Source: NMPF press release
This might be tough to digest if you’re a plant-based fundamentalist, but the numbers don’t lie: In 2019, lactose-free milk sales grew twice as fast as plant-based beverages, with lactose-free poised to surpass almond-beverage sales this year.
Contrary to some portrayals, the dairy sector is full of innovation, and lactose-free is a prime example of how dairy is addressing per-capita drops in fluid-milk consumption. Dairy categories increasing their sales, including whole milk (now more than two-fifths of consumer sales), lactose-free milk and flavored varieties, are giving plenty of reason for optimism about the future of milk. Meanwhile, plant-foods companies are “innovating” by figuring out which nut or seed to run through the grinder next. Soybeans, then almonds, then oats, and then … if past is prologue, pecans and pistachios are probably getting nervous.
This isn’t to suggest that some plant-based beverage sales aren’t growing. Indeed, some categories are rising quickly, but they’re growing from a tiny base.
Breaking it down further: Almonds, with about three-quarters of sales, drive the plant-based beverage category. And almond-beverage sales are growing (although not as fast as lactose-free milk). Among plant-based beverages that aren’t almonds, soy is #2. But soy is declining, in 2018 by more than 13 percent from $248 million to $215 million, a percentage drop much greater than any sales decline in dairy. (We’re still waiting for the “Death of Soy” articles to be written, by the way.) Oat-based beverages are growing fast –an eye-popping 872 percent in 2019. But that will be impossible to sustain given its an incredibly small base: $7 million in 2018 to $68 million in 2019.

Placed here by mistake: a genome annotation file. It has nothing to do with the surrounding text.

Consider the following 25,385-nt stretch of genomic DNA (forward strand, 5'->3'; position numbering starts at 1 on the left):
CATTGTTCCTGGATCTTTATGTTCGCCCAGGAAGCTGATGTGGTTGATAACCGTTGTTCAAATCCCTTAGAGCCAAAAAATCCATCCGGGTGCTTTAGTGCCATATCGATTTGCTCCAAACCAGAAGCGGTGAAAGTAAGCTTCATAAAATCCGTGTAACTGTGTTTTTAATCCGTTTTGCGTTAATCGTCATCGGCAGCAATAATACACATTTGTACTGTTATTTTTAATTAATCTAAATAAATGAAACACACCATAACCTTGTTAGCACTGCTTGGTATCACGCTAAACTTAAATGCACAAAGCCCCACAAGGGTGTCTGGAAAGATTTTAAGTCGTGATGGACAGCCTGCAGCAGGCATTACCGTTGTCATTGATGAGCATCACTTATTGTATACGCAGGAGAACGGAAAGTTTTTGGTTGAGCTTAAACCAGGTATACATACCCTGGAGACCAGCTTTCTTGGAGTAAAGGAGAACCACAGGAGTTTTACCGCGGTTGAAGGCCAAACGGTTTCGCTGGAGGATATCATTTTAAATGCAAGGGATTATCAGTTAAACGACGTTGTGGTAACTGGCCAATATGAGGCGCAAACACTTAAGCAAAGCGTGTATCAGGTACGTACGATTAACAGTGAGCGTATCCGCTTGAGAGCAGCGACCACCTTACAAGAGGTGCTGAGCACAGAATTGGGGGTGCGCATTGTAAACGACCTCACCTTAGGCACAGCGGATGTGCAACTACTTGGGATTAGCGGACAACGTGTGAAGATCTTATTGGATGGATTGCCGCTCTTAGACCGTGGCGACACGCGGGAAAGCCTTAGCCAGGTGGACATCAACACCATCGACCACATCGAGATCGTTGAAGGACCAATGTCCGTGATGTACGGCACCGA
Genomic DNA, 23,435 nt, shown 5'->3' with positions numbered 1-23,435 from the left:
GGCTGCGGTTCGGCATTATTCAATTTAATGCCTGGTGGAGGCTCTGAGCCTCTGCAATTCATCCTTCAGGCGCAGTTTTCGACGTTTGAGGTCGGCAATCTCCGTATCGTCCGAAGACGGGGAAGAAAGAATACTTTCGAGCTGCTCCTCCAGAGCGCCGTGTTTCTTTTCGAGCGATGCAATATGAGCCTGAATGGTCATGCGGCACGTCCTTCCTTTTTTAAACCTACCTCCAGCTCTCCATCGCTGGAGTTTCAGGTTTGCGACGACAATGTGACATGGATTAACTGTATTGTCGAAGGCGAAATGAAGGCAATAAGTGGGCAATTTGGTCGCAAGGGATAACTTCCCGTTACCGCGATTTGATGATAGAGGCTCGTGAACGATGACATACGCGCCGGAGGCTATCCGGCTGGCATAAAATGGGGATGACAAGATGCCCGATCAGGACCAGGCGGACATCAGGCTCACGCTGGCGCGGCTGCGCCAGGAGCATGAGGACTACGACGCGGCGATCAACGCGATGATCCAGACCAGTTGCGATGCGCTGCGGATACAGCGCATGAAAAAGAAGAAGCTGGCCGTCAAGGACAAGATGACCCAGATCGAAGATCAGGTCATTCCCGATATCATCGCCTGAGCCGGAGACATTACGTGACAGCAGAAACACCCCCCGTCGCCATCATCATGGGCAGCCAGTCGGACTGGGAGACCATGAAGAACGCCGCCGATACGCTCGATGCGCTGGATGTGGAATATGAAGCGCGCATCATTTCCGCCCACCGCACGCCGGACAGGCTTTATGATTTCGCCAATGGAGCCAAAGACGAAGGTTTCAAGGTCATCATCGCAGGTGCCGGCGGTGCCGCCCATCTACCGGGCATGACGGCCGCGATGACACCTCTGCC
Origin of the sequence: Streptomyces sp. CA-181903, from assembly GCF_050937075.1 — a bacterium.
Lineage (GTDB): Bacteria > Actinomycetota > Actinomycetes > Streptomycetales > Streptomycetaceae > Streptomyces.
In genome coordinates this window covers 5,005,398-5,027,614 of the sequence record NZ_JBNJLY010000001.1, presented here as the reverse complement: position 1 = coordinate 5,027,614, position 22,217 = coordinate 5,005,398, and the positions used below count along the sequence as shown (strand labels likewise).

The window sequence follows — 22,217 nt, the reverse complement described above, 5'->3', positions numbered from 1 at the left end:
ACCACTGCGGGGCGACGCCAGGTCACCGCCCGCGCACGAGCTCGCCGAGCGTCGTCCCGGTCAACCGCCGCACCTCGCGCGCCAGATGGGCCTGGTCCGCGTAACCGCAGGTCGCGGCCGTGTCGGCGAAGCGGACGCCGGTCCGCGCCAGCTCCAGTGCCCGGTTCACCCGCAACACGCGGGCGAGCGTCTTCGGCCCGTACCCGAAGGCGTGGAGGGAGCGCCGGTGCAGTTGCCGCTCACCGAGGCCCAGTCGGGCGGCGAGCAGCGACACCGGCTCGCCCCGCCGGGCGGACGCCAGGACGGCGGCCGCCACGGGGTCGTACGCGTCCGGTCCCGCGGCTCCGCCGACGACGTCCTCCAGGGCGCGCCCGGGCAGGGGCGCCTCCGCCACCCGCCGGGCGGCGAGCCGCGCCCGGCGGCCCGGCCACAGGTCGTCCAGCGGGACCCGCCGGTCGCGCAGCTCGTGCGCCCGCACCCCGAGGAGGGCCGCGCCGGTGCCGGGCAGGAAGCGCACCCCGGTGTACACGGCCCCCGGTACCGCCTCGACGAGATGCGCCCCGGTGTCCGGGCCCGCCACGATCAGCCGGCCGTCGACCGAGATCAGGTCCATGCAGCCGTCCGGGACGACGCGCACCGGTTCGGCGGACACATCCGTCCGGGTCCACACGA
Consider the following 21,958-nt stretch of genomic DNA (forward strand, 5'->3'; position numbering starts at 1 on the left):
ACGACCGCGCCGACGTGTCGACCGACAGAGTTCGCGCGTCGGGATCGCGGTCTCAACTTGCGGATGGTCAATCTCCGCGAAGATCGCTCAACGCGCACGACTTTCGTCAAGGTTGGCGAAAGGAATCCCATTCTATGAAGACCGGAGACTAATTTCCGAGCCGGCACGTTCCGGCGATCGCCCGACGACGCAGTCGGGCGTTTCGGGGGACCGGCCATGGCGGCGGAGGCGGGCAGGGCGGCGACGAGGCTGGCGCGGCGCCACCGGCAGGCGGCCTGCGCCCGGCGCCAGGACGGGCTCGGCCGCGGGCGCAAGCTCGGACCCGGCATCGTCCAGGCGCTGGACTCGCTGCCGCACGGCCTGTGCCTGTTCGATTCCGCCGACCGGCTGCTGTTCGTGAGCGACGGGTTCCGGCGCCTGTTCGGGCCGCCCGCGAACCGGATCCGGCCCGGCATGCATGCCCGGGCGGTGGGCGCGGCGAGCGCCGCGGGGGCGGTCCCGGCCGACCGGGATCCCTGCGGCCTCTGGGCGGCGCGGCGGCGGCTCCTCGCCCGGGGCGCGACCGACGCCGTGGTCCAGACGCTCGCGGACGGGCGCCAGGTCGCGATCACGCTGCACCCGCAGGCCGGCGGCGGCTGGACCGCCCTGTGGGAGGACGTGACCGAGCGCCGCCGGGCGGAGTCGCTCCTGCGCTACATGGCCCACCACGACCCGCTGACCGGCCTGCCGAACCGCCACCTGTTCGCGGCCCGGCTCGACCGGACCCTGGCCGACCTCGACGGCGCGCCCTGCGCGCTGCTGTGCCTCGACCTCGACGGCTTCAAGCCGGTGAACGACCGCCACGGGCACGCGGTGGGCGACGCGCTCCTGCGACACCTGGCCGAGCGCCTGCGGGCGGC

Meanwhile, Americans bought $13.88 billion of milk in 2019, down from $13.93 billion (we had to use extra digits because both round to 13.9). Size and scope, people. Size and scope.
So again – why does the plant-based-rising-as-dairy-declines narrative even exist? Because upstarts need to cast themselves as innovators — even as their “innovations” use a lot of water and offer questionable nutrition – to justify the marketing and refrigerated shelf-space budgets spent to convince consumers they’re the Next Big Thing. Many of them pay slotting fees to enter the dairy case and call themselves “milks” – a category in which, nutritionally, they don’t belong. And they do that because the FDA lets them – which, given the FDA’s own labeling rules, they shouldn’t.
New and small vs. old-and-big is an ancient narrative – but miscast narratives, however easy to repeat, impede accuracy, and in this case, public health too. The growth of categories like lactose-free milk, greater innovation within dairy, contrasted with the growth-to-plateau-to-decline of some plant-based products (cashews, rice, hemp and hazelnuts – all saw sales drop last year) are all fresh, under-covered narratives.
The numbers are there. It might be worth a look.